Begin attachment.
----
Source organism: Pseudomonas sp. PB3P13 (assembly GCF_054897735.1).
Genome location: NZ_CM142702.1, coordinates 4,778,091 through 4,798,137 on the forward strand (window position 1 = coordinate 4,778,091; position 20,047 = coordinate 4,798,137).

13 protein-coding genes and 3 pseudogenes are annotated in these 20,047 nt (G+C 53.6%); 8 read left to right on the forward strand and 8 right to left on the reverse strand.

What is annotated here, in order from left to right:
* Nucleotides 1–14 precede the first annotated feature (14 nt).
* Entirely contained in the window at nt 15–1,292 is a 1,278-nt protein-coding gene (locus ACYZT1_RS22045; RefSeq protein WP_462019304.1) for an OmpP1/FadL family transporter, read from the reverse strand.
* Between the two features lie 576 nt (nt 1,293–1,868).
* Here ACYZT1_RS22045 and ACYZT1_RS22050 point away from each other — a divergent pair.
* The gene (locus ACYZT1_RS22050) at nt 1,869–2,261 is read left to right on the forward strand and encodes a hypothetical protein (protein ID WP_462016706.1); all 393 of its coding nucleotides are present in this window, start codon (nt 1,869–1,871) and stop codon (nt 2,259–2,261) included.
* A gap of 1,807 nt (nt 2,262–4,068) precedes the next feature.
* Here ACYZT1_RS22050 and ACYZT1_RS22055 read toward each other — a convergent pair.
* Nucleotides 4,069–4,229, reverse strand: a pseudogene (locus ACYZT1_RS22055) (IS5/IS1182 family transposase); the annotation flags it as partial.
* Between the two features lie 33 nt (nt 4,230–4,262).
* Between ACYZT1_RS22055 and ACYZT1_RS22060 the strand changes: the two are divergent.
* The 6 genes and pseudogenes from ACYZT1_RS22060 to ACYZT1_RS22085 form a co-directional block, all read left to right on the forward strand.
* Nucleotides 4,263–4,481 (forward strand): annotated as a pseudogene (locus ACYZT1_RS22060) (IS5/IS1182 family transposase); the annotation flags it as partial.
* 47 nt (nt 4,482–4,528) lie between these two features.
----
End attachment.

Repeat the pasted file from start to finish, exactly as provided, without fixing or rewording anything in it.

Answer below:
Source organism: Pseudomonas sp. PB3P13 (assembly GCF_054897735.1).
Genome location: NZ_CM142702.1, coordinates 4,778,091 through 4,798,137 on the forward strand (window position 1 = coordinate 4,778,091; position 20,047 = coordinate 4,798,137).

13 protein-coding genes and 3 pseudogenes are annotated in these 20,047 nt (G+C 53.6%); 8 read left to right on the forward strand and 8 right to left on the reverse strand.

What is annotated here, in order from left to right:
* Nucleotides 1–14 precede the first annotated feature (14 nt).
* Entirely contained in the window at nt 15–1,292 is a 1,278-nt protein-coding gene (locus ACYZT1_RS22045; RefSeq protein WP_462019304.1) for an OmpP1/FadL family transporter, read from the reverse strand.
* Between the two features lie 576 nt (nt 1,293–1,868).
* Here ACYZT1_RS22045 and ACYZT1_RS22050 point away from each other — a divergent pair.
* The gene (locus ACYZT1_RS22050) at nt 1,869–2,261 is read left to right on the forward strand and encodes a hypothetical protein (protein ID WP_462016706.1); all 393 of its coding nucleotides are present in this window, start codon (nt 1,869–1,871) and stop codon (nt 2,259–2,261) included.
* A gap of 1,807 nt (nt 2,262–4,068) precedes the next feature.
* Here ACYZT1_RS22050 and ACYZT1_RS22055 read toward each other — a convergent pair.
* Nucleotides 4,069–4,229, reverse strand: a pseudogene (locus ACYZT1_RS22055) (IS5/IS1182 family transposase); the annotation flags it as partial.
* Between the two features lie 33 nt (nt 4,230–4,262).
* Between ACYZT1_RS22055 and ACYZT1_RS22060 the strand changes: the two are divergent.
* The 6 genes and pseudogenes from ACYZT1_RS22060 to ACYZT1_RS22085 form a co-directional block, all read left to right on the forward strand.
* Nucleotides 4,263–4,481 (forward strand): annotated as a pseudogene (locus ACYZT1_RS22060) (IS5/IS1182 family transposase); the annotation flags it as partial.
* 47 nt (nt 4,482–4,528) lie between these two features.